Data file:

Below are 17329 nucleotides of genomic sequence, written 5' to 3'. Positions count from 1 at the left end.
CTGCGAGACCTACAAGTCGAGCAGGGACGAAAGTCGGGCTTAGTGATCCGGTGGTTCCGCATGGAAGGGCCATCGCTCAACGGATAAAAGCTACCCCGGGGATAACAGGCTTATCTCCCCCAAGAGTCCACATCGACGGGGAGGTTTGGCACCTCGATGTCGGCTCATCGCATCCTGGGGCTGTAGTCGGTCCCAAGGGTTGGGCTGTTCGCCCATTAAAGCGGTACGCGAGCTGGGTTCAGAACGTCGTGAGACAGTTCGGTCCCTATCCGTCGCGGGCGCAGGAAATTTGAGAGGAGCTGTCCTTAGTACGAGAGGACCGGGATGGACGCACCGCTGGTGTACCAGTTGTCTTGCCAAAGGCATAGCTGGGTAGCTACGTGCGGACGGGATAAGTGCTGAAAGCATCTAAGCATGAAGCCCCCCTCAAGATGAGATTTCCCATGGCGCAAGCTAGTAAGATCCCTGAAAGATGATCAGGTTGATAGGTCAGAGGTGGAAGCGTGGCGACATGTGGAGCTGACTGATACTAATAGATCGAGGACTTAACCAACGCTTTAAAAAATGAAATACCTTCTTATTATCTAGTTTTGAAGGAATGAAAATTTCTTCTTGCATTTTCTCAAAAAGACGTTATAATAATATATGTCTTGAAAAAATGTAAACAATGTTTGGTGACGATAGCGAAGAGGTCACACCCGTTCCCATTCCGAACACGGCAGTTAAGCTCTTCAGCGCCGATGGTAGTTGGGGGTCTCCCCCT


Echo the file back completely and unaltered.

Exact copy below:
Below are 17329 nucleotides of genomic sequence, written 5' to 3'. Positions count from 1 at the left end.
CTGCGAGACCTACAAGTCGAGCAGGGACGAAAGTCGGGCTTAGTGATCCGGTGGTTCCGCATGGAAGGGCCATCGCTCAACGGATAAAAGCTACCCCGGGGATAACAGGCTTATCTCCCCCAAGAGTCCACATCGACGGGGAGGTTTGGCACCTCGATGTCGGCTCATCGCATCCTGGGGCTGTAGTCGGTCCCAAGGGTTGGGCTGTTCGCCCATTAAAGCGGTACGCGAGCTGGGTTCAGAACGTCGTGAGACAGTTCGGTCCCTATCCGTCGCGGGCGCAGGAAATTTGAGAGGAGCTGTCCTTAGTACGAGAGGACCGGGATGGACGCACCGCTGGTGTACCAGTTGTCTTGCCAAAGGCATAGCTGGGTAGCTACGTGCGGACGGGATAAGTGCTGAAAGCATCTAAGCATGAAGCCCCCCTCAAGATGAGATTTCCCATGGCGCAAGCTAGTAAGATCCCTGAAAGATGATCAGGTTGATAGGTCAGAGGTGGAAGCGTGGCGACATGTGGAGCTGACTGATACTAATAGATCGAGGACTTAACCAACGCTTTAAAAAATGAAATACCTTCTTATTATCTAGTTTTGAAGGAATGAAAATTTCTTCTTGCATTTTCTCAAAAAGACGTTATAATAATATATGTCTTGAAAAAATGTAAACAATGTTTGGTGACGATAGCGAAGAGGTCACACCCGTTCCCATTCCGAACACGGCAGTTAAGCTCTTCAGCGCCGATGGTAGTTGGGGGTCTCCCCCT